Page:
Drawing on the prevailing theoretical paradigm of post-Holocaust research, which defines primarily the post-traumatic subject positions of victim and perpetrator, this paper focuses on the Chinese cinema’s representation of collaboration during the Cultural Revolution (CR). It discusses the issue of betrayal inside the real or symbolic family, which is still unexplored and even overlooked by Chinese cinema research. Furthermore, it analyzes the prolonged and profound identity crisis generated by the CR as presented by twenty-first century blockbuster (e.g. Zhang Yimou’s Coming Home) and independent films (e.g. Wu Wenguang’s 1966: My Time in the Red Guards and Investigating My Father) especially through the figure of the collaborator and the destructive dynamics of betrayal. In these films, the process I term the ‘doubling paradigm,’ and its ‘doubling effect’ enable the spectator to come to terms with the dimensions of pain and loss caused by collaboration, and the ethical repercussions of revolutionary morality. Following an analysis of the four forms of collaboration which emerge from this corpus, this discussion points to the potential contribution of Chinese ‘cinema of betrayal’ to the undertheorized subject position of the collaborator, beyond the Chinese case.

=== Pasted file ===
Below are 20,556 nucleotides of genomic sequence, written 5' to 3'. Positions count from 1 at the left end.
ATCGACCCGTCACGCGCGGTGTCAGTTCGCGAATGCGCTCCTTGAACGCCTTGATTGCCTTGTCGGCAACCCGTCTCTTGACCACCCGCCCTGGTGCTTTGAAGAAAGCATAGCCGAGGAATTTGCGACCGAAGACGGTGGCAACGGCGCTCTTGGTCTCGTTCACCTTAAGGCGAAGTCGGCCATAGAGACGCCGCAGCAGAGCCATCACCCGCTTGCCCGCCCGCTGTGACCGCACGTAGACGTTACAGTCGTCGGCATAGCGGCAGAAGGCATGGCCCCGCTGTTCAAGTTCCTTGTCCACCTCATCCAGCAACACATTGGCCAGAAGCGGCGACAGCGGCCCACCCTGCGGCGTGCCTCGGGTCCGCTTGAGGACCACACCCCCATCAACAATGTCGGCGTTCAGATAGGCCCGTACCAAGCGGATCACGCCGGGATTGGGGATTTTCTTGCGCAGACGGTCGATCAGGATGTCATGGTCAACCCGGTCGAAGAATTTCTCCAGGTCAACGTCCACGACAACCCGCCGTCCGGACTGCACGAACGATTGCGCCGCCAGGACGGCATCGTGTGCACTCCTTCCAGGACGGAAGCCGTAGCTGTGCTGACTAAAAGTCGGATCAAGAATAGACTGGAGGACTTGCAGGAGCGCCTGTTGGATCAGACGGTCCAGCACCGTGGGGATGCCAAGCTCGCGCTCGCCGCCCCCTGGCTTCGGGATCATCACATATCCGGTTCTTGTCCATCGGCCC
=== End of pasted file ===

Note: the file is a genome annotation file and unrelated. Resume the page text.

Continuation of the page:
Bibliographical noteFunding Information:
This research was supported by The Israel Science Foundation under Grant number 346/18. I thank Sandra Meiri, Xu Bin, Yomi Braester, Wang Chi, Xiaoqiang Han (Robin), Wenguang Wu, and Mengqi Zhang for their generous assistance.
This work was supported by the Israel Science Foundation ISF [346/18]. This research was supported by The Israel Science Foundation under Grant number 346/18. I thank Sandra Meiri, Xu Bin, Yomi Braester, Wang Chi, Xiaoqiang Han (Robin), Wenguang Wu, and Mengqi Zhang for their generous assistance.
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- Chinese cinema
- Wu Wenguang
- Zhang Yimou
- cultural revolution
- the doubling effect
- the doubling paradigm